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A prospective case control comparison of the ZeroGravity system versus a standard lead apron as radiation protection strategy in neuroendovascular procedures
  1. Diogo C Haussen1,
  2. Imramsjah Martijn John Van Der Bom2,
  3. Raul G Nogueira1
  1. 1Emory University School of Medicine/Grady Memorial Hospital—Marcus Stroke and Neuroscience Center, Atlanta, Georgia, USA
  2. 2Philips Healthcare, Best, The Netherlands
  1. Correspondence to Dr R G Nogueira, Emory University School of Medicine, 49 Jesse Hill Jr Drive SE, Room #333, Atlanta, GA 30303, USA; raul.g.nogueira{at}emory.edu

Abstract

Background and purpose We aimed to compare the performance of the ZeroGravity (ZG) system (radiation protection system composed by a suspended lead suit) against the use of standard protection (lead apron (LA), thyroid shield, lead eyeglasses, table skirts, and ceiling suspended shield) in neuroangiography procedures.

Materials and methods Radiation exposure data were prospectively collected in consecutive neuroendovascular procedures between December 2014 and February 2015. Operator No 1 was assigned to the use of an LA (plus lead glasses, thyroid shield, and a 1 mm hanging shield at the groin) while operator No 2 utilized the ZG system. Dosimeters were used to measure peak skin dose for the head, thyroid, and left foot.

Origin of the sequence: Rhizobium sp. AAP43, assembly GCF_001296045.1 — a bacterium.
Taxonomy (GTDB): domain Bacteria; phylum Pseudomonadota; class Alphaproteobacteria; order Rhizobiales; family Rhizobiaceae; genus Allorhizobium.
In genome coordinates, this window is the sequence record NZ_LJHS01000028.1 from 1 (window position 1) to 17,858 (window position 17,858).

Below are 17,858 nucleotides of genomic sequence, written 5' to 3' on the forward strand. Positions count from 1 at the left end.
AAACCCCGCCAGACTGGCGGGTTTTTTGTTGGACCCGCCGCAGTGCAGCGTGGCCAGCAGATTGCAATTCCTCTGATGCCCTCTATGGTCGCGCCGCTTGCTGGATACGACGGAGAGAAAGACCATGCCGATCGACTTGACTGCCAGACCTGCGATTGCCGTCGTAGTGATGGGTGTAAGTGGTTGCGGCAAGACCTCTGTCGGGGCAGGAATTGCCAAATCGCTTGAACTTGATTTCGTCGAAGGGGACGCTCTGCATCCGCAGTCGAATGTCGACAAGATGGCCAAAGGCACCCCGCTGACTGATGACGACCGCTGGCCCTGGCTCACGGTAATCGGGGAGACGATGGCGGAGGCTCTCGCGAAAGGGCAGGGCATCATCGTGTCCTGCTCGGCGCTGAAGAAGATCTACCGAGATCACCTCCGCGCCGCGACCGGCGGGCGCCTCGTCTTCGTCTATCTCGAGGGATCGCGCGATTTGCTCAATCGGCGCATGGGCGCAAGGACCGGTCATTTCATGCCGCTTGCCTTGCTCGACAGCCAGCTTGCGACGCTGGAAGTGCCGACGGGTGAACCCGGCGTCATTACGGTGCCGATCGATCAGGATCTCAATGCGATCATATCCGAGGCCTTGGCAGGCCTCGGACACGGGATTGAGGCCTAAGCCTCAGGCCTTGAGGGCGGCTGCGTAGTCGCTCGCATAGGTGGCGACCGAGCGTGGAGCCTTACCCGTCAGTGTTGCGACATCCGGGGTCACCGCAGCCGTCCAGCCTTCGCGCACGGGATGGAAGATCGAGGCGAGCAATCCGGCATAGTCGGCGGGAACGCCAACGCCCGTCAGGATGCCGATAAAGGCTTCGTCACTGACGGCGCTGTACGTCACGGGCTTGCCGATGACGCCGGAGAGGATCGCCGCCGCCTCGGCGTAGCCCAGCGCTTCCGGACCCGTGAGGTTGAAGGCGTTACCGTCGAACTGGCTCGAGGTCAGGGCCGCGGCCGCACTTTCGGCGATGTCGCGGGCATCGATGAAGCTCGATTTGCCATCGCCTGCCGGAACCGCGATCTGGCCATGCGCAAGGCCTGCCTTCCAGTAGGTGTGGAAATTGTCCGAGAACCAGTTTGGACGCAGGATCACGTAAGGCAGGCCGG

Results The two operators performed a total of 122 procedures during the study period. The ZG operator was more commonly the primary operator compared with the LA operator (85% vs 71%; p=0.04). The mean anterior-posterior (AP), lateral, and cumulative dose area product (DAP) radiation exposure as well as the mean fluoroscopy time were not statistically different between the operators’ cases. The peak skin dose to the head of the operator with LA was 2.1 times higher (3380 vs 1600 μSv), while the thyroid was 13.9 (4460 vs 320 μSv), the mediastinum infinitely (520 vs 0 μSv), and the foot 3.3 times higher (4870 vs 1470 μSv) compared with the ZG operator, leading to an overall accumulated dose 4 times higher. The ratio of cumulative operator received dose/total cumulative DAP was 2.5 higher on the LA operator.

Conclusions The ZG radiation protection system leads to substantially lower radiation exposure to the operator in neurointerventional procedures. However, substantial exposure may still occur at the level of the lens and thyroid to justify additional protection.

  • Intervention
  • Catheter
  • Angiography

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